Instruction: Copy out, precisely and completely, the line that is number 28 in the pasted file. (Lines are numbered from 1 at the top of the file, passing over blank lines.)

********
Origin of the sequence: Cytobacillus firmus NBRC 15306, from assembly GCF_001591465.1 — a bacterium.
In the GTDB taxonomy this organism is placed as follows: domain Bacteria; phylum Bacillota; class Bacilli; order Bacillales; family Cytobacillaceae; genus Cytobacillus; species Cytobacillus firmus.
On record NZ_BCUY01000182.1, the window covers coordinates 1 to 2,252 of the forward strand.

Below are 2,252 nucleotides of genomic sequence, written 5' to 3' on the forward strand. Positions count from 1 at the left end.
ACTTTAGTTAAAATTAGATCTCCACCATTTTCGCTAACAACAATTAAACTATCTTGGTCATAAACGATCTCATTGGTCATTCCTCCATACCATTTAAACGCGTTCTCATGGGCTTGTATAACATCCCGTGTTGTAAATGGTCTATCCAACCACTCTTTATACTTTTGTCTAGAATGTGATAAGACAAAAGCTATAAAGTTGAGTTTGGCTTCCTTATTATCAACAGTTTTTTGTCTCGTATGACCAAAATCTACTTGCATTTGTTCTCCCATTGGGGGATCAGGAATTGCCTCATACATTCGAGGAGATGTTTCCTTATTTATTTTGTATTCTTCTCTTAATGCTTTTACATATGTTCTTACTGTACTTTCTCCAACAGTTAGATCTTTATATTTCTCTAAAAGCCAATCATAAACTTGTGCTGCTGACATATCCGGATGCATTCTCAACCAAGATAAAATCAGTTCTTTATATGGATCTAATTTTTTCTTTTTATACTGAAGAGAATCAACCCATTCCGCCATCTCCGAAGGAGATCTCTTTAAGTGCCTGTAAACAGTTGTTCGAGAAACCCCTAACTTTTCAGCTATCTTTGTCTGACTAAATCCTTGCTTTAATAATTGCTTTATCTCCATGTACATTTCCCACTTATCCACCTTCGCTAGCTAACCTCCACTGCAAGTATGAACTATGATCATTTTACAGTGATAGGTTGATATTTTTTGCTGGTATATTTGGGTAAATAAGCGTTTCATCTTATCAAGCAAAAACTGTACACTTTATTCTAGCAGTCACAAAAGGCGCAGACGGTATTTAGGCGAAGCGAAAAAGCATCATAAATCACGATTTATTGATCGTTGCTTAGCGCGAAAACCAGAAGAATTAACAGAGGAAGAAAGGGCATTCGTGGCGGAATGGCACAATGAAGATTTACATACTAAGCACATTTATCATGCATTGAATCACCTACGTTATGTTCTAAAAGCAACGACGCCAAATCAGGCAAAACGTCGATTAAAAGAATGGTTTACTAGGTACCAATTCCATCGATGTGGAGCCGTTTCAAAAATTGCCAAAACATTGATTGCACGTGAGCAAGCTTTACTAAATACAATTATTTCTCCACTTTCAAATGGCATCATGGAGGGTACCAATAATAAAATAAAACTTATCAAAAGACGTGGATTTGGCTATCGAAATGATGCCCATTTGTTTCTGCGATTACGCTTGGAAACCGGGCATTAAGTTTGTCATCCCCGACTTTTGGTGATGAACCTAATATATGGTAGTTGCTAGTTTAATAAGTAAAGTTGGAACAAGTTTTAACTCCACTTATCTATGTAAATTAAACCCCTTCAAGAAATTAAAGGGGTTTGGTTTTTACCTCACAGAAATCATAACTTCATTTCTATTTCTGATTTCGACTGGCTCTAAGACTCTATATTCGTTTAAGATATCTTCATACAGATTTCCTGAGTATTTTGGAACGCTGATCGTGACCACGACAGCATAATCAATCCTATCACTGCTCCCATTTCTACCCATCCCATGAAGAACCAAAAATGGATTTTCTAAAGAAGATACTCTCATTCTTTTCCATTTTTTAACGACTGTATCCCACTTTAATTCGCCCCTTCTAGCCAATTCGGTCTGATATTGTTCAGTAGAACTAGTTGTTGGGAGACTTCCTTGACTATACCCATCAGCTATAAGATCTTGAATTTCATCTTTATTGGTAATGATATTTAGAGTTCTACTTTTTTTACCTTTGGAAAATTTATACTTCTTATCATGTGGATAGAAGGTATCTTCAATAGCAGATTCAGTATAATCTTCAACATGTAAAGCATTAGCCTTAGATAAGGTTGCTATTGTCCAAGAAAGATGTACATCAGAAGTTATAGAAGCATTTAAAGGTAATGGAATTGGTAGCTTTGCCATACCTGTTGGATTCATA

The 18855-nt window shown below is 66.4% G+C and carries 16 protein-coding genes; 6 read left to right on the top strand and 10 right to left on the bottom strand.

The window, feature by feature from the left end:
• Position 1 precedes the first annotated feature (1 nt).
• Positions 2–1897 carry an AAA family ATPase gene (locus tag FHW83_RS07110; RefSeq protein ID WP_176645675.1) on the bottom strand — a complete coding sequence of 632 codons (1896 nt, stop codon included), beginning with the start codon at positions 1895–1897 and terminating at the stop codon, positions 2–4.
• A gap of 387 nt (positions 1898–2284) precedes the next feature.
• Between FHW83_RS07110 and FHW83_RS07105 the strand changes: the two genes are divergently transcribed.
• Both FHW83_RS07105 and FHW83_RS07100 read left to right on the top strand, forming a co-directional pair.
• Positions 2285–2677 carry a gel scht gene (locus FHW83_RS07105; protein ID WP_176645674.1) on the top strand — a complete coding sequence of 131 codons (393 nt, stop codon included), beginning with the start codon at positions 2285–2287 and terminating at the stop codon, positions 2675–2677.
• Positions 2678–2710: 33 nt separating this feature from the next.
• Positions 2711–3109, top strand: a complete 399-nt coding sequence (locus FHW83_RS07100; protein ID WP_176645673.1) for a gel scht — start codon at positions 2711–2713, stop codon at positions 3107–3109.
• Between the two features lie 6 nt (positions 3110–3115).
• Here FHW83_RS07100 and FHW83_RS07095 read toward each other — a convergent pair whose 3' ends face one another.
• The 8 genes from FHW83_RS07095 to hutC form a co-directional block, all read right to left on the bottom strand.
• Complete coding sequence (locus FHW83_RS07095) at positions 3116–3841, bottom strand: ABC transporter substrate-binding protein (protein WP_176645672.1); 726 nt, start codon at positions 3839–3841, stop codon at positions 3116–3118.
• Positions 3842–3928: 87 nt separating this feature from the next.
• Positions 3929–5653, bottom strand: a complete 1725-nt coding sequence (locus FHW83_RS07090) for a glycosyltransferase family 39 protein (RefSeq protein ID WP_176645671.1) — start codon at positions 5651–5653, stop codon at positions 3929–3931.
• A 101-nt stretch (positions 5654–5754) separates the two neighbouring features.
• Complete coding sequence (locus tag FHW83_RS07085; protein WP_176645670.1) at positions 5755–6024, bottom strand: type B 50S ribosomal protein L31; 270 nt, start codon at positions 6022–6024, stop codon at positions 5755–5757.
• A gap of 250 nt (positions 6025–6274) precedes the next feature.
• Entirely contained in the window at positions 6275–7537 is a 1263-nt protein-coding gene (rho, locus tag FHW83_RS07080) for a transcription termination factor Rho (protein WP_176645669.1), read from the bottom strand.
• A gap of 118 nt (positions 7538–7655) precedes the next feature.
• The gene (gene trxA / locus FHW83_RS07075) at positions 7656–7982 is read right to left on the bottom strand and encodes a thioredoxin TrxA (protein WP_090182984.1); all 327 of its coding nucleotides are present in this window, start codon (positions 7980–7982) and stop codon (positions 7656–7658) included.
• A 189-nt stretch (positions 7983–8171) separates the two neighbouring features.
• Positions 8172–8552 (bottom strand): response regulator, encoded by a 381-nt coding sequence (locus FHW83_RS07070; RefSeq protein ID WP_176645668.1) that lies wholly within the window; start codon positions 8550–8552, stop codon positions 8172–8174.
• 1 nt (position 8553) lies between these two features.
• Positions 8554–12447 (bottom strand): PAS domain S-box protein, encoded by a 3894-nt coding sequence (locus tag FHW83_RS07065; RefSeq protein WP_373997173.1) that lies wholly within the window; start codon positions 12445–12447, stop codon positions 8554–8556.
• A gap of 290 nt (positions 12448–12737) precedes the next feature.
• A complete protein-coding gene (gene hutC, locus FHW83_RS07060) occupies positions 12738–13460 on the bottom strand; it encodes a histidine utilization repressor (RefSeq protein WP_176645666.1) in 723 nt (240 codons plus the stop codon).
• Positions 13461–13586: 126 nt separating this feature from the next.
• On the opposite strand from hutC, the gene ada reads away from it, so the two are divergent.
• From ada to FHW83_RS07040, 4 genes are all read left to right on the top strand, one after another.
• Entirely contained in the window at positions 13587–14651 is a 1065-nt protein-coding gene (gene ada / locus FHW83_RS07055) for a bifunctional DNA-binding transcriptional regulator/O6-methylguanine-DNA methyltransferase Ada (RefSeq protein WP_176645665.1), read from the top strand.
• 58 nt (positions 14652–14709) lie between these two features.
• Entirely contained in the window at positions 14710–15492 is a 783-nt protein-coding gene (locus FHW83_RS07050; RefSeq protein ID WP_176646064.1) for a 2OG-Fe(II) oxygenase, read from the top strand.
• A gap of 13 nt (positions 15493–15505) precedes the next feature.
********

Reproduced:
• A 189-nt stretch (positions 7983–8171) separates the two neighbouring features.